Gavey, N. 2005. Just Sex?: The Cultural Scaffolding of Rape. (first two chapters)

Gavey, Nicola.2005. Just Sex?: The Cultural Scaffolding of Rape. New York: Routledge.

 

Overriding concern for false accusations of men by women, than the impacts and events of rape itself (Brownmiller 1975). The prosecution and abhorrence of rape is often framed by the erasure of rapes by privileged men, and the focus of rape issues on deviants, racial and class minorities. Women, even if raped by a stranger, forthcoming in her reporting, and demonstrated resistance, are often questioned in terms of her behaviors or reputation. Women’s perceived untrustworthiness, lack of knowledge about her own desires or sexuality, or desire for self-harm promote a culture of disbelief and works to silence rape survivors. Methodological concerns of studying rape: fabrication (making up rape events that did not happen), and nondisclosure (not revealing experiences of rape that did happen) – (Koss 1993a); nondisclosure is a much more common problem than fabrication. Social science of 1980s expands past stranger and marital rape to explore non-penetrative or other unwanted sexual acts.

 

“The act of rape is the logical expression of the essential relationship now existing between men and women”  (New York Radical Feminists Manifesto 1971/1974) – where a toleration of rape was met with a condemnation of it – through treating rapes as offenses to one man’s property by another (Griffin 1977) – as a means of intimidation to keep women subordinate and dependent upon men (Brownmiller 1975) – feminist integration and activism in social sciences politicized legal and social review of rape – as an outcome of patriarchal gender relations. Resistance in the early 1990s criticized the newfound statistics on date rape and college-aged acquaintances, noting that women’s participation within sexual activity comes with an inherent danger (relying heavily on pseudo-sociobiological arguments) – noting that if they are to be sexual equals – they must “accept the adventure of sex, accept the danger!” (Paglia 1992: 71). That, ultimately, sex is risky business:  “That was part of the freedom, that’s part of what we’ve demanded as women. Go with it. Pick yourself up, dust yourself off, and go on. We cannot regulate male sexuality. The uncontrollable aspect of male sexuality is part of what makes sex interesting. And yes, it can lead to rape in some situations. What feminists are asking for is for men to be castrated, to make eunuchs out of them” (Paglia 1992: 63).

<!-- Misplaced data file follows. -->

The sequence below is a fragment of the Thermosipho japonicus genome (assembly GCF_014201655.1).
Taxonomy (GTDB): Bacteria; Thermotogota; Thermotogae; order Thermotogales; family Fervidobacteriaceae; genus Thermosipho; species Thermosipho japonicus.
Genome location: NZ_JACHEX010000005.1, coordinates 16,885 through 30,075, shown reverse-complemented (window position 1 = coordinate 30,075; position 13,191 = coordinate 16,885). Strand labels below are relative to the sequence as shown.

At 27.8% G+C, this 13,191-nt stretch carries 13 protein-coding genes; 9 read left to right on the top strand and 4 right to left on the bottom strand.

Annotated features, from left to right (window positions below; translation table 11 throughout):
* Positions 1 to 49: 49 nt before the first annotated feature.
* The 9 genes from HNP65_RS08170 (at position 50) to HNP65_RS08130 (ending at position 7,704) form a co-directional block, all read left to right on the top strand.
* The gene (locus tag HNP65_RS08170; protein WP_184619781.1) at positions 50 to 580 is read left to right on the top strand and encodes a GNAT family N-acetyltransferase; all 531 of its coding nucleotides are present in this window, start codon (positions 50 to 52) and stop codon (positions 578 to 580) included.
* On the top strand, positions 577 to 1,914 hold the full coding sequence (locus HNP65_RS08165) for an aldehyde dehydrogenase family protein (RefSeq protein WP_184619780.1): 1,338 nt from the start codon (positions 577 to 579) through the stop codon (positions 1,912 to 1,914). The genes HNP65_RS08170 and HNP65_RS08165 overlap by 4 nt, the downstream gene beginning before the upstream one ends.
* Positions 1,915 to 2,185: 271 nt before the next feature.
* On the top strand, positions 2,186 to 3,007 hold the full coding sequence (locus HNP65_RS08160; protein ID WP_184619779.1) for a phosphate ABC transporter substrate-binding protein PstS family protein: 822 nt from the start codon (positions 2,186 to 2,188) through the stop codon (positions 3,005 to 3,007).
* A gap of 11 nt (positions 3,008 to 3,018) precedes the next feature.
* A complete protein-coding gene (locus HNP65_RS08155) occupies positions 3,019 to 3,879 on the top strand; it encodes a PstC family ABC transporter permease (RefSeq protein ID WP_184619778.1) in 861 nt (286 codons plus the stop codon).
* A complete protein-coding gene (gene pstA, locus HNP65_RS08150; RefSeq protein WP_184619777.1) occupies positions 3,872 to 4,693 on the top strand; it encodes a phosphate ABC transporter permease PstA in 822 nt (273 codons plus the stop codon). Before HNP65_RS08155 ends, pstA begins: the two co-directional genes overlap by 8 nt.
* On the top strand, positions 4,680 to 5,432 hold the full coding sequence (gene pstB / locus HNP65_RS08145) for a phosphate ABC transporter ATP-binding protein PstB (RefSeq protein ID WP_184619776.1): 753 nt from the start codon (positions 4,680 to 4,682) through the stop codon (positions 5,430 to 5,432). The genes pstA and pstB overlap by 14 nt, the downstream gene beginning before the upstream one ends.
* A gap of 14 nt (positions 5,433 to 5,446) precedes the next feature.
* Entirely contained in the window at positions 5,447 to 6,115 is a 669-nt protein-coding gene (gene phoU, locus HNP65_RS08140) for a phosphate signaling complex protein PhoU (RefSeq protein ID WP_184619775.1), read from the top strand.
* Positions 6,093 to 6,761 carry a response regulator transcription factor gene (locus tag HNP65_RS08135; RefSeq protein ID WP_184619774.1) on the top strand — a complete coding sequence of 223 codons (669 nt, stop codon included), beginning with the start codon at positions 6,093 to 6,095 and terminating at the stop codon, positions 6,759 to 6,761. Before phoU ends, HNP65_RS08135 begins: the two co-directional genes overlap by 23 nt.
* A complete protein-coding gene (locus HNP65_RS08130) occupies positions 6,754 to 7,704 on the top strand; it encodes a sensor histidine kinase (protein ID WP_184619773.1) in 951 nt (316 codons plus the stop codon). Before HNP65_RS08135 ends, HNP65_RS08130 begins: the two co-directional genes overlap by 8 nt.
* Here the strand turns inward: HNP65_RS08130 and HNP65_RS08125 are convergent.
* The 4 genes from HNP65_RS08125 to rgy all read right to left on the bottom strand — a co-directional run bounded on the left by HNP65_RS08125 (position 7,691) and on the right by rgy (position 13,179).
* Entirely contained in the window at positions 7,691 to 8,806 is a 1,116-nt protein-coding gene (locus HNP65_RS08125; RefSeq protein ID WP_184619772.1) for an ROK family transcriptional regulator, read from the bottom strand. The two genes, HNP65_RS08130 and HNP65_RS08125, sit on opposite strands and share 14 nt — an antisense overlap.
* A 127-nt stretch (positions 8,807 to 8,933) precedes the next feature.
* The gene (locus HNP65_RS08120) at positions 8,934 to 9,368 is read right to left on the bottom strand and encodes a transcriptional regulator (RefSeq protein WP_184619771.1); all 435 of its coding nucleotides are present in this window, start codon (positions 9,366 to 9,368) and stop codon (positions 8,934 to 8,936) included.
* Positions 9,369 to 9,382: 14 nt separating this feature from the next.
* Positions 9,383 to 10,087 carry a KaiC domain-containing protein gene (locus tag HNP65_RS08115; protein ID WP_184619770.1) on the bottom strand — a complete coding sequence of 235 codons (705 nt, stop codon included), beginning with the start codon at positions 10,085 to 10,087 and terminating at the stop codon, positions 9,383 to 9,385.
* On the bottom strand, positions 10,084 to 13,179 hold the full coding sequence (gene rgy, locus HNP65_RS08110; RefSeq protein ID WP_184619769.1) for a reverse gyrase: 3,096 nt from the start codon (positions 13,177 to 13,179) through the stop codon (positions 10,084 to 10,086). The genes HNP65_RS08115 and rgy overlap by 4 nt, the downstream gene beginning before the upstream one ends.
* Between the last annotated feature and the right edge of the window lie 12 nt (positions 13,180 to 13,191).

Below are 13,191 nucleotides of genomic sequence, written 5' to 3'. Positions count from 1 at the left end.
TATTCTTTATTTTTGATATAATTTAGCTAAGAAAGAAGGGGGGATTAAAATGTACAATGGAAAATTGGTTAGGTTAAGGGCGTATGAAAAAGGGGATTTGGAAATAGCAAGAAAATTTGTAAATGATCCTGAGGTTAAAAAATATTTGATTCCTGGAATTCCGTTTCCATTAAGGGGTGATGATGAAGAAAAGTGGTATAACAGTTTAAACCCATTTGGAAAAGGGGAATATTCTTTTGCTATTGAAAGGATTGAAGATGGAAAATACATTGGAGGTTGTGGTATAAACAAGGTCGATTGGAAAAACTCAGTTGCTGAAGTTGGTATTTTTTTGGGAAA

Roiphe (1993) notes that feminist critique of rape infantilizes women – that women are gullible and unable to take responsibility of sexual activity.

 

However, radical feminist critiques of sex, heterosexuality was met with criticism (even by other feminists) – where a perceived prohibition of sex, a connotation of all sex with violence, and the presumption that all sex acts were akin to rape was actually insulting to rape survivors (see also Segal 1987). Feminist dissection of rape acts – where forced intercourse by a date was less likely to be seen as rape vs. that of a stranger, and valued it as a less serious crime (Bridges 1991, Quackenbush 1989) – that date/acquaintance rape survivors were somehow more responsible than stranger rape survivors (Bridges and McGrail 1989, Johnson and Russ 1989), and perceived to have been less psychologically impacted by the incident (Bridges 1991). Out of this, forced sex within heterosexual relationships could often be constructed as acceptable, condoned – or partially the fault of the victim.

 

Rape myths contribute to societies that “tolerate high rape prevalence, by creating a social climate that is hostile to rape victims and by denying the reality of many rapes” (37). Rape myths, then becomes building blocks of a larger rape culture. Women’s silence (nondisclosure) on rapes built upon shame and guilt – sustaining the impact of rape myths, and preventing effective survivor care and needed cultural/legislative changes.

 

CITES:

 

Bridges, J.S. 1991. “Perceptions of Date and Stranger Rape: A Difference in Sex Role Expectations and Rape-Supportive Beliefs.” Sex Roles 24(5/6): 291-307.

Bridges, J.S. and C.A. McGrail. 1989. “Attributions of Responsibility for Date and Stranger Rape.” Sex Roles 21(3/4):273-286.

Brownmiller, S. 1975. Against Our Will: Men, Women and Rape. Harmondsworth, Oxford: Princeton University Press.

Griffin, S. 1977. “Rape: The All-American Crime.” Pp. 47-66 in Forcible Rape: The Crime, The Victim, and The Offender, edited by D. Chappell, R. Geis, and G. Geis. New York: Columbia University Press.

Johnson, J.D. and I. Russ. 1989. “Effects of Salience of Consciousness-Raising Information on Perceptions of Acquaintance versus Stranger Rape.” Journal of Applied Social Psychology 19(14):1182-197.

Koss, M.P. 1993. “Detecting the Scope of Rape: A Review of Prevalence Research Methods.” Journal of Interpersonal Violence 8(2):198-222.

New York Radical Feminists. 1971/1974. Rape: The First Sourcebook for Women, edited by N. Connell and C. Wilson. New York: Plume/New American Library.

Paglia, C. 1992. Sex, Art, and American Culture. New York: Vintage Books.

Quackenbush, R.L. 1989. “A Comparison of Androgynous, Masculine Sex-Typed and Undifferentiated Males on Dimensions of Attitudes towards Rape.” Journal of Research in Personality 23(3): 318-342.

Roiphe, K.1993. The Morning After: Sex, Fear, and Feminism. London: Hamish Hamilton.

Segal, L. 1987. Is the Future Female? Troubled Thoughts on Contemporary Feminism. London: Virago.

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